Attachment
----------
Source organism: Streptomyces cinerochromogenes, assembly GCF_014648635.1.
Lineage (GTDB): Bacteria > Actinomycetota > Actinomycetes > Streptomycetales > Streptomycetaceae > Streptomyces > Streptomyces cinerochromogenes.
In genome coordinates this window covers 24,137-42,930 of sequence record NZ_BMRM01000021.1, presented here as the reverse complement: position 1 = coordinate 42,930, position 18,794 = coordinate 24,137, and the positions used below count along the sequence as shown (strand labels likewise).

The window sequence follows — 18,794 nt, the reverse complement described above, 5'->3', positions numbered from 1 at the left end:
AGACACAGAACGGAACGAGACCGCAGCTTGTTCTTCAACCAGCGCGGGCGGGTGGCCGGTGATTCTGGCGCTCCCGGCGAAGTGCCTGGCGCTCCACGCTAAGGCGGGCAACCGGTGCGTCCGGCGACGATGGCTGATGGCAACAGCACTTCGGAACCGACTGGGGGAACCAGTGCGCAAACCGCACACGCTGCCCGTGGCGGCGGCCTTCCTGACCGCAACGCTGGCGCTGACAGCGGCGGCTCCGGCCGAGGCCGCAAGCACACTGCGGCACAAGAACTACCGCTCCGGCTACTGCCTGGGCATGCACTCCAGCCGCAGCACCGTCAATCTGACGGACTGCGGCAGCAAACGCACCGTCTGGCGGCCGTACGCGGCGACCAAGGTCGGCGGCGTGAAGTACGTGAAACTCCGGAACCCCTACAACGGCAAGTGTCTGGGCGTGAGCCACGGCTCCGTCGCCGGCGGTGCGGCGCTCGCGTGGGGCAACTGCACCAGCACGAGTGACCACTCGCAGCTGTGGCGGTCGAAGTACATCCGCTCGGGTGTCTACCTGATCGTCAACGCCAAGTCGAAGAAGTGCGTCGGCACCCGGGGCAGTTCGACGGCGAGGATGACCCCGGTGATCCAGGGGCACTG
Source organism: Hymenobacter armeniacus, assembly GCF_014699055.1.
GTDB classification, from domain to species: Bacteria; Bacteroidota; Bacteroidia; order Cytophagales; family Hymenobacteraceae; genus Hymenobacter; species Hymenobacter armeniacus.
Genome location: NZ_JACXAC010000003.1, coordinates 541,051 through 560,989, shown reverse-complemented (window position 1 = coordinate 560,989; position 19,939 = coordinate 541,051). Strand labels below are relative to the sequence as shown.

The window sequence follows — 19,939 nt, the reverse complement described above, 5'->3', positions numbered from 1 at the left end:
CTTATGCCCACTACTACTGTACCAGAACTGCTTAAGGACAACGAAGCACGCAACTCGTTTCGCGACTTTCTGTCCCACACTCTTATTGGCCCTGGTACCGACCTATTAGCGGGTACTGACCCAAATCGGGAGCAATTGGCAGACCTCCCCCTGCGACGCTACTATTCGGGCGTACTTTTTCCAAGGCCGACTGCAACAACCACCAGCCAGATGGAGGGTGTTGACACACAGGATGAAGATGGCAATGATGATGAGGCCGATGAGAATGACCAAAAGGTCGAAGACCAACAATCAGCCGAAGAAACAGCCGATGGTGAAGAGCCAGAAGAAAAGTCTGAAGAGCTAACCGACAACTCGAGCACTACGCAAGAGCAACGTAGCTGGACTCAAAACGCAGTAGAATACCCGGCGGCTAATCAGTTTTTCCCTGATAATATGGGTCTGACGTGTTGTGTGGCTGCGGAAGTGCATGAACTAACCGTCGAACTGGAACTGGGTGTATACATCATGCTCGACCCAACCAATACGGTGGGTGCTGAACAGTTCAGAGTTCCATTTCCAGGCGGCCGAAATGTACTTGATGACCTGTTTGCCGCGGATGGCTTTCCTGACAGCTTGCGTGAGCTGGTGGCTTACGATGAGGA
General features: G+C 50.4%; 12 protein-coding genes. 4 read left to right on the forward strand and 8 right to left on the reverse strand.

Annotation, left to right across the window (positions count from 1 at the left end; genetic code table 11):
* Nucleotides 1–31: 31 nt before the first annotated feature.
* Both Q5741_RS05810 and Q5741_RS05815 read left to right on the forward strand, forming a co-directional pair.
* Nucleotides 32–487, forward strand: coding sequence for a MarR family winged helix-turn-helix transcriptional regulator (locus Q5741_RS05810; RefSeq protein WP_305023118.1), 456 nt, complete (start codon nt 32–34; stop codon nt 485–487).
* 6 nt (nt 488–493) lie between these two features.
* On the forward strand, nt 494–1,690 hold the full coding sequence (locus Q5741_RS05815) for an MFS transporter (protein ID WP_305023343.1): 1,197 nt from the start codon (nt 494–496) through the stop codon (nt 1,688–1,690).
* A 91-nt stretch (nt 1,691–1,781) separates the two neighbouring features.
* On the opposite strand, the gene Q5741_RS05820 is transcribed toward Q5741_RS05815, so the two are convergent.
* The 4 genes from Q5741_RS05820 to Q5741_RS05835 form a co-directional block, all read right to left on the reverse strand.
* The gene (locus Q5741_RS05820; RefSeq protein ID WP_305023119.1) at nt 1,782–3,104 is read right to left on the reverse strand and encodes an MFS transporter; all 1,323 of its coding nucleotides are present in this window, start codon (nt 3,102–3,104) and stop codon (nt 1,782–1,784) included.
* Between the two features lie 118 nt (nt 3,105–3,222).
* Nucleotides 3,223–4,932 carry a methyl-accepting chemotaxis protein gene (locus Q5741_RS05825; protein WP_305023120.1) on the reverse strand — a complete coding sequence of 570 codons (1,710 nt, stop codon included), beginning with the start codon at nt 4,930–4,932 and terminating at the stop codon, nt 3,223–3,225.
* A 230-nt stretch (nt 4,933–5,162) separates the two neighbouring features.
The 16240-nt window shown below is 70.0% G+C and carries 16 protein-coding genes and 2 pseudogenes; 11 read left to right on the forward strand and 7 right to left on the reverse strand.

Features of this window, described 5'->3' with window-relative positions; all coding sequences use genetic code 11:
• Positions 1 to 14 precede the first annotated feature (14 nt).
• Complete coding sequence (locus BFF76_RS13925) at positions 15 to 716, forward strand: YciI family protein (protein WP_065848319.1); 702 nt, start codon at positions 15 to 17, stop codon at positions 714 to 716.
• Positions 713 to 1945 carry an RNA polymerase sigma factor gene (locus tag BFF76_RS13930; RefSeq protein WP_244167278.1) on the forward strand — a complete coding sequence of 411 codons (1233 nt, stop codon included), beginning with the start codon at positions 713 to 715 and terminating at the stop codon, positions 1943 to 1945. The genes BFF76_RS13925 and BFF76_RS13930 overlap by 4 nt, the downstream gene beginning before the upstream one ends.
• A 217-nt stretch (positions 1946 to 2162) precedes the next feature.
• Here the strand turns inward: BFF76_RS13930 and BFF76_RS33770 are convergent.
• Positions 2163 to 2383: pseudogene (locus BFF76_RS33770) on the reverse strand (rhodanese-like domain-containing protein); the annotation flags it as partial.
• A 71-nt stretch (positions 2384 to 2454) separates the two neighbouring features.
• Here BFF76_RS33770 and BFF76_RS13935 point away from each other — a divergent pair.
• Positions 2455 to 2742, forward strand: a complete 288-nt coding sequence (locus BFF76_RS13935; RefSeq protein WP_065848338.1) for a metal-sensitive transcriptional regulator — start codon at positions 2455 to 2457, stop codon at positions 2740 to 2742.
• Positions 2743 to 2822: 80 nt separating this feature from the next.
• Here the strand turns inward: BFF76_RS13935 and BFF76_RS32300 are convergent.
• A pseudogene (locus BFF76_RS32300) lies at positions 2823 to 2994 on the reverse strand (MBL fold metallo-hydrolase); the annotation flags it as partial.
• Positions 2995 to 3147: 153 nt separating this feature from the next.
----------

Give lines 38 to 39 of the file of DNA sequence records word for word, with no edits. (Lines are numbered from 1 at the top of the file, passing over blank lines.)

• A pseudogene (locus BFF76_RS32300) lies at positions 2823 to 2994 on the reverse strand (MBL fold metallo-hydrolase); the annotation flags it as partial.
• Positions 2995 to 3147: 153 nt separating this feature from the next.